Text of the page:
Study Morning: DATA PULLS with Kennedy Browne

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Friday 24 January, 10:00 a.m. to 1:00 p.m.

DATA PULLS: Study morning at the Hugh Lane Gallery, Friday January 24th, 2020.

As the closing public event of The Redaction Trilogy exhibition at the Hugh Lane Gallery artists Kennedy Browne and the Hugh Lane Education Team invite you to DATA PULLS.

This event stages a series of presentations that focus on data as an instrument of corporate or state power, and shares a series of tactics whereby individuals can access and retrieve their data, to use for their own purposes. These presentations are made by a lawyer, an adoption rights activist, and a number of artists, who recognise data as a protagonist in their lives.

This is also the penultimate event for Digital Self Defence, a series of public workshops, performances, screenings, responding to the use and abuse of data by corporate or state actors.


10.00 – 10.05: Welcome

10.05 – 10.20: Kennedy Browne (Artist duo)

10.20 – 10.45: Elizabeth Farries (Legal scholar and privacy expert, Irish Council of Civil Liberties)

10.45 – 10.55: Q&A

10.55 – 11.15: Break

11.15 – 11.40: Michelle Doyle (Artist and musician)

11.40 - 12.05: Noelle Brown (Actor, playwright, adoption rights activist)

12.05 – 12.30: Mark Boyle (Author)

12.30 – 13.00: Questions and open discussion



Kennedy Browne is the collaborative practice of Gareth Kennedy and Sarah Browne, established in 2005. They work mainly with moving image, working with collaborative processes of scripting, editing, and re-staging in locations they identify as significant within the plot of global capitalism—such as the Titanic Quarter in Belfast, at the Whiddy Island Strategic Oil Reserve in Bantry Bay, and in Silicon Valley, California. Their solo exhibitions include The Special Relationship, Krannert Art Museum, Illinois (2019); The Myth of the Many in the One, Wilfried Lentz Gallery, Rotterdam (2014); How Capital Moves, Limerick City Gallery of Art (2011) and 167 at the Centre Culturel Irlandais, Paris (2010). Kennedy Browne co-represented Ireland at the 53rd Venice Biennale with their respective solo practices.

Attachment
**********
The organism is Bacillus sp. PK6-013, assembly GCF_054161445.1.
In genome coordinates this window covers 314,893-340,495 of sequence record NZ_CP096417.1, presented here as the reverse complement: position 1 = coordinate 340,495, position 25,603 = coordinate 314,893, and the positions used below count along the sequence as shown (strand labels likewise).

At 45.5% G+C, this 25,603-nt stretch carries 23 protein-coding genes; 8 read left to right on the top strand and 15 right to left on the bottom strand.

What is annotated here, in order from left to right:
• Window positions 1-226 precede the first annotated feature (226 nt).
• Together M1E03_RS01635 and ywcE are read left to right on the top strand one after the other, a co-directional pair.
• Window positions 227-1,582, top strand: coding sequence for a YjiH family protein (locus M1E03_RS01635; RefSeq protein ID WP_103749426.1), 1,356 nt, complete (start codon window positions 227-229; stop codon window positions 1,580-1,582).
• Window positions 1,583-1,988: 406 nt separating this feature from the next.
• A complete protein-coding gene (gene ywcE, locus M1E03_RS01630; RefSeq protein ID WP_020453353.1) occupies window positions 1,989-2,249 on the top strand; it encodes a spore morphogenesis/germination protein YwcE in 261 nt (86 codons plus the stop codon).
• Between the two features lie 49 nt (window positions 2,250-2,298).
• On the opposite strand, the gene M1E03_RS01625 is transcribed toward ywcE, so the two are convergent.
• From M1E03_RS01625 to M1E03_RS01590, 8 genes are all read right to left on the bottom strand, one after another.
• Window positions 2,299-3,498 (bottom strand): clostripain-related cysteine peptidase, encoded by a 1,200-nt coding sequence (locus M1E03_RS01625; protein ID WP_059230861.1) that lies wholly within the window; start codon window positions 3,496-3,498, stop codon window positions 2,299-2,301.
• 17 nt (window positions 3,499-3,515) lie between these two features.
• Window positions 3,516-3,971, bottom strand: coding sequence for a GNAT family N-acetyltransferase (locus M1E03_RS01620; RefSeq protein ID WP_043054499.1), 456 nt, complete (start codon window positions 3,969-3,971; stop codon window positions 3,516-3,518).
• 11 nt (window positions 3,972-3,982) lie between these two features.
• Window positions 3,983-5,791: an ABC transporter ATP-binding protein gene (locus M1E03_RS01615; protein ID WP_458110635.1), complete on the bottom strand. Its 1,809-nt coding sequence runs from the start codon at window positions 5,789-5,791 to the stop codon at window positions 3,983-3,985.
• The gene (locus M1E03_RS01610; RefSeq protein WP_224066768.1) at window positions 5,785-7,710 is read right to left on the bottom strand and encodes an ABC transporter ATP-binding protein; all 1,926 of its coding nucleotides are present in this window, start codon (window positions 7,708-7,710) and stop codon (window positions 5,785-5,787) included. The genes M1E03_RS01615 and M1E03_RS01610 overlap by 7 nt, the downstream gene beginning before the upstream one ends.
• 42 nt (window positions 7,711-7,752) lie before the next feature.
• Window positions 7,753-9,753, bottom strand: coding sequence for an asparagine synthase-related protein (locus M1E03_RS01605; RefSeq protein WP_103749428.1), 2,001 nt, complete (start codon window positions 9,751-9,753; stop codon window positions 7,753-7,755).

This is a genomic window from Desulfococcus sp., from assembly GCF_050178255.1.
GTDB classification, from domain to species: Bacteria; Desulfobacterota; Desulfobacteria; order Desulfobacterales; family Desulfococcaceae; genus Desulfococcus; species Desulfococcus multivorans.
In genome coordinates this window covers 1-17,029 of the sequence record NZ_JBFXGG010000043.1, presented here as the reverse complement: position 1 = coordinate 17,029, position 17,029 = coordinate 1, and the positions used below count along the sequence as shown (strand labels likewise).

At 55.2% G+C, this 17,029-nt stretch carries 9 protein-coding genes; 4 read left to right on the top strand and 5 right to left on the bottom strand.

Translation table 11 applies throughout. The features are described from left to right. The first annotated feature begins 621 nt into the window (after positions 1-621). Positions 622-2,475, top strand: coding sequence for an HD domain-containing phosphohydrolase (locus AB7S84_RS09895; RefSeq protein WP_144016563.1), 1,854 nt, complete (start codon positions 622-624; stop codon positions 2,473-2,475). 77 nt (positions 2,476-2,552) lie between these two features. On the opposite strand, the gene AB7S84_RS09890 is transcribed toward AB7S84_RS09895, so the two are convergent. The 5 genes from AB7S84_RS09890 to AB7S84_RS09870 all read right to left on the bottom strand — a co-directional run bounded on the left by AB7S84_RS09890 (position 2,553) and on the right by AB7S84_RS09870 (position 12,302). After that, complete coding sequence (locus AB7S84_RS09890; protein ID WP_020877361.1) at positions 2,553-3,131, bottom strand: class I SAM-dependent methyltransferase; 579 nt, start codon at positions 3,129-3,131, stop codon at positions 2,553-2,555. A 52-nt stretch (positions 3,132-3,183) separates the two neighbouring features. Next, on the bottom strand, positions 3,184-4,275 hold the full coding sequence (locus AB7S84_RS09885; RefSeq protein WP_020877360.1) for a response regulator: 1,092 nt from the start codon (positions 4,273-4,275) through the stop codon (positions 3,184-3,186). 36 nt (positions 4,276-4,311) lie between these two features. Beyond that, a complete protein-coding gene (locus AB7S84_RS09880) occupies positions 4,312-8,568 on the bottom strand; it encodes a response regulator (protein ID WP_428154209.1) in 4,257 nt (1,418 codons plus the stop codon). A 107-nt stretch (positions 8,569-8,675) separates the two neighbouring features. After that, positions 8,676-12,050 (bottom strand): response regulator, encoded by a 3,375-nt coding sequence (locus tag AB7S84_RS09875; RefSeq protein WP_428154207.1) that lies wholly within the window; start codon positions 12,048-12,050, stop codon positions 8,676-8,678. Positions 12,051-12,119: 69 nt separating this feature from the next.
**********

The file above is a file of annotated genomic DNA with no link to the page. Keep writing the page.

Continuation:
Mark Boyle a.k.a. The Moneyless Man is an activist and writer best known for founding the online Freeconomy Community, and for living without money since November 2008. Boyle studied Business at GMIT and writes regularly for The Guardian. His first book, The Moneyless Man: A Year of Freeconomic Living, was published in 2010, and last year was followed by The Way Home: Tales from a life without technology. Boyle lives near Loughrea in the west of Ireland.

Noelle Brown has spent the last 32 years working as a performer, writer, theatre-maker and director. Her play, POSTSCRIPT, co-written with Michèle Forbes, premiered at Dublin Fringe Festival 2013. It played at the Centre Cultural Irlandais Paris and at the Abbey Theatre (Peacock) in June 2017. With support from Dublin City Council, she is currently developing a one woman, theatre conversation about Menopause, called The Ship. She is a campaigner for Adoption Rights in Ireland, and is asking for the Irish State to exhume the mass graves at the former Mother and Baby Institutions throughout Ireland.

Michelle Doyle attended the National College of Art and Design where she received a Bachelor of Fine Art Media in 2013 and completed her Masters in Art and Research Collaboration in IADT, Dublin in 2016. She was recently awarded the A4 Sounds Artist in Residence Award (2018), the Sirius Residency Award (2019) and the Firestation Digital Media Award (2019). Recent exhibitions include Athrá Titim Gach Rud, Repeater, Galway (2018); Yoga For The Eyes I at Open Ear (2018) and Yoga For The Eyes II, Dublin (2018). Michelle’s solo exhibition, entitled Obedient City (2018) was shown in A4 Sounds and relaunched for Culture Night. Doyle performs solo as Rising Damp, with noise band, The Healers and punk band, Sissy.

Elizabeth Farries is the Information Rights Project Manager for the Irish Council for Civil Liberties together with the International Network of Civil Law Organizations. She is called to the bar in British Columbia, and has a practice background in litigation, intellectual property, and human rights. She additionally has policy experience with the Canadian provincial government; provided legal services to indigenous and impoverished clients in criminal, family law, and human rights matters; and has published work with and sat on the executive board of several NGOs. Elizabeth has a BSc and JD from the University of Victoria, a SSHRC funded Masters from the School of Information at the University of Toronto, and is a Frances E. Moran PhD Candidate at Trinity College Dublin’s School of Law. Her research interests focus on how women’s privacy rights are encroached online. On this and other topics, she has numerous trade, academic, and community publications.

Free, though booking through eventbrite is required here

This event is part of the Kennedy Browne 'Digital Self Defence' Series of talks, workshops and events.